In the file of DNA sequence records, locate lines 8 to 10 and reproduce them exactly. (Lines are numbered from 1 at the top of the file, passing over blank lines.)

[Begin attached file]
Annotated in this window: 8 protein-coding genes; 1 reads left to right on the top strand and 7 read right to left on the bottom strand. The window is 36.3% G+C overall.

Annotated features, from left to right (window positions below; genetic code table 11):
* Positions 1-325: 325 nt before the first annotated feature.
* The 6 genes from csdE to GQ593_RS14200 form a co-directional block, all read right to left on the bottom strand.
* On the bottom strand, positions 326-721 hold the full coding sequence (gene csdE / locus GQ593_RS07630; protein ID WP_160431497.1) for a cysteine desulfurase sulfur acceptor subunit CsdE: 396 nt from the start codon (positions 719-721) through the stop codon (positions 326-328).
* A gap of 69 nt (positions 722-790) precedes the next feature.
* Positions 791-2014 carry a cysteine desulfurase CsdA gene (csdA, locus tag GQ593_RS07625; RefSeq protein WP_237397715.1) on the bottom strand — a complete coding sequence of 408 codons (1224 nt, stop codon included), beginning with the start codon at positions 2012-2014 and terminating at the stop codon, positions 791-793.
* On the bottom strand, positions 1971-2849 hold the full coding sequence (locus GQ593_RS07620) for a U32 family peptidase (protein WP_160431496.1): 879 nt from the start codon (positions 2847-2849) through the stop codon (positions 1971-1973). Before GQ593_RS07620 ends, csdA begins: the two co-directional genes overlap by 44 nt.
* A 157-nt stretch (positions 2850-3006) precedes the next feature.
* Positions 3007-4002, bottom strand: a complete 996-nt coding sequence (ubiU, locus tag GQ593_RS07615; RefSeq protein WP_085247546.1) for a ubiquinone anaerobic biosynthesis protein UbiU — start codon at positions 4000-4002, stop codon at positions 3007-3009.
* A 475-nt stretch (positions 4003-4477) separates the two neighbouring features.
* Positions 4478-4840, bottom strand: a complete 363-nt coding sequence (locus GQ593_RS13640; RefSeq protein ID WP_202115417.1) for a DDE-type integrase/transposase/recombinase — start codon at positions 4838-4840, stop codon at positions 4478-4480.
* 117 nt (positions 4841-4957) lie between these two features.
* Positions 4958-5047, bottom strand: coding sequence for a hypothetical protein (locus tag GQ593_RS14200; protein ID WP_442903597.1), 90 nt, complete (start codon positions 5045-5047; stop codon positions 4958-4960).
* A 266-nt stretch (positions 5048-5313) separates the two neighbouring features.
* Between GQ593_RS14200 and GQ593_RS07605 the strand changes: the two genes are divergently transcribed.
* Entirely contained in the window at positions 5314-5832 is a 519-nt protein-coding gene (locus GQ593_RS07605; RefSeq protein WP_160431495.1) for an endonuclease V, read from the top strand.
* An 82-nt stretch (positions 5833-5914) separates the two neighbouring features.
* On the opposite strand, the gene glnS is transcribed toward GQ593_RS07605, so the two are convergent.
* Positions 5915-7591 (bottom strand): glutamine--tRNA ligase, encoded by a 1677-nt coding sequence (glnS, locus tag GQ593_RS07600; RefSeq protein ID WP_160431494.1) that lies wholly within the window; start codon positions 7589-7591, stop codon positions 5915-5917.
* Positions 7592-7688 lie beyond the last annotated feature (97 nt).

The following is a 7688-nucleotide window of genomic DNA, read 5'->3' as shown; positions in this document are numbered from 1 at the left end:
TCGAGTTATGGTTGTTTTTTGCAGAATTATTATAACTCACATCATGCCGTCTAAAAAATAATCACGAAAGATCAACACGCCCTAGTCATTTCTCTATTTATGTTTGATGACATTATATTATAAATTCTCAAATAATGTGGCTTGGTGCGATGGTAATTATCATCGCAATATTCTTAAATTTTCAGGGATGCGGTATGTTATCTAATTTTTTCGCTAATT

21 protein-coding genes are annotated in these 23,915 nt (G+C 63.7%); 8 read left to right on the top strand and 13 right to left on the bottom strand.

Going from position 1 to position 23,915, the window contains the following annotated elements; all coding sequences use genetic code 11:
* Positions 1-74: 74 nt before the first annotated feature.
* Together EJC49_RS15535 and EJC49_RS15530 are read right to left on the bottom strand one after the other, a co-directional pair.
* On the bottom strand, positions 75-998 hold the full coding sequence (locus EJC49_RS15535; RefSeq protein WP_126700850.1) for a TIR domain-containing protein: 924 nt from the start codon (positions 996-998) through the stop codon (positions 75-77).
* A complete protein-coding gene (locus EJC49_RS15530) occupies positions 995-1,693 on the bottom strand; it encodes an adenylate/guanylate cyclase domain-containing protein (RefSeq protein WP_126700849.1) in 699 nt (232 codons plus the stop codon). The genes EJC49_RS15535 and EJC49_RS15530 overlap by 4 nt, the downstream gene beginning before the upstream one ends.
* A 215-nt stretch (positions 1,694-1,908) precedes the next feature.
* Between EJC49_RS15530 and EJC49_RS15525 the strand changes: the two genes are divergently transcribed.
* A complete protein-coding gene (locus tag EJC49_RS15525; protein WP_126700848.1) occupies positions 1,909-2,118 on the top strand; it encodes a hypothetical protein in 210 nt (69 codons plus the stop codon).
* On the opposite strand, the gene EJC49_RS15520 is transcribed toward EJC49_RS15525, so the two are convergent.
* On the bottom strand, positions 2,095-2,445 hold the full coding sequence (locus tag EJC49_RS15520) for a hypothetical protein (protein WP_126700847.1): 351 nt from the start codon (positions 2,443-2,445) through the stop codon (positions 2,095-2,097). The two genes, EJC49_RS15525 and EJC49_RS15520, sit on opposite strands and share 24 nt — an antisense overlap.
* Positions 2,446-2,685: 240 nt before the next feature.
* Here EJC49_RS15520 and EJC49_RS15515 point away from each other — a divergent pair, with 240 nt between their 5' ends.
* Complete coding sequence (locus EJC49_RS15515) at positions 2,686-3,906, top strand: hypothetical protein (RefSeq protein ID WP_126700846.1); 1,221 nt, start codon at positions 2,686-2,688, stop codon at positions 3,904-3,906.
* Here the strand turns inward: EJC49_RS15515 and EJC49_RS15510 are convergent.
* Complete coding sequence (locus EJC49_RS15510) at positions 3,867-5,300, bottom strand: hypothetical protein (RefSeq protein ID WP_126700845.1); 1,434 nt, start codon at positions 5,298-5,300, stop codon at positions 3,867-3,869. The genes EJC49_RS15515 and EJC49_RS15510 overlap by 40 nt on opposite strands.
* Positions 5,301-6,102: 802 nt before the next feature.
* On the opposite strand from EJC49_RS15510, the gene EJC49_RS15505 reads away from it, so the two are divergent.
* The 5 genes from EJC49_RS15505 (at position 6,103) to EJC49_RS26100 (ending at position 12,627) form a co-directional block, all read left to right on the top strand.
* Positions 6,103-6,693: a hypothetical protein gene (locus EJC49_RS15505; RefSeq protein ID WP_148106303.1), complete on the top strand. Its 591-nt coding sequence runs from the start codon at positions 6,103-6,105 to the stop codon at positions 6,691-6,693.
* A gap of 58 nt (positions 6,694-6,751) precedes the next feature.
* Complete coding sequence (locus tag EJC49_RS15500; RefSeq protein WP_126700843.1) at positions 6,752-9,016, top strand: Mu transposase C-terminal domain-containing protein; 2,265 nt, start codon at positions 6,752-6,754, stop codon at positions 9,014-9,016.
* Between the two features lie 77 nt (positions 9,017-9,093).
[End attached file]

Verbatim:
* On the bottom strand, positions 1971-2849 hold the full coding sequence (locus GQ593_RS07620) for a U32 family peptidase (protein WP_160431496.1): 879 nt from the start codon (positions 2847-2849) through the stop codon (positions 1971-1973). Before GQ593_RS07620 ends, csdA begins: the two co-directional genes overlap by 44 nt.
* A 157-nt stretch (positions 2850-3006) precedes the next feature.
* Positions 3007-4002, bottom strand: a complete 996-nt coding sequence (ubiU, locus tag GQ593_RS07615; RefSeq protein WP_085247546.1) for a ubiquinone anaerobic biosynthesis protein UbiU — start codon at positions 4000-4002, stop codon at positions 3007-3009.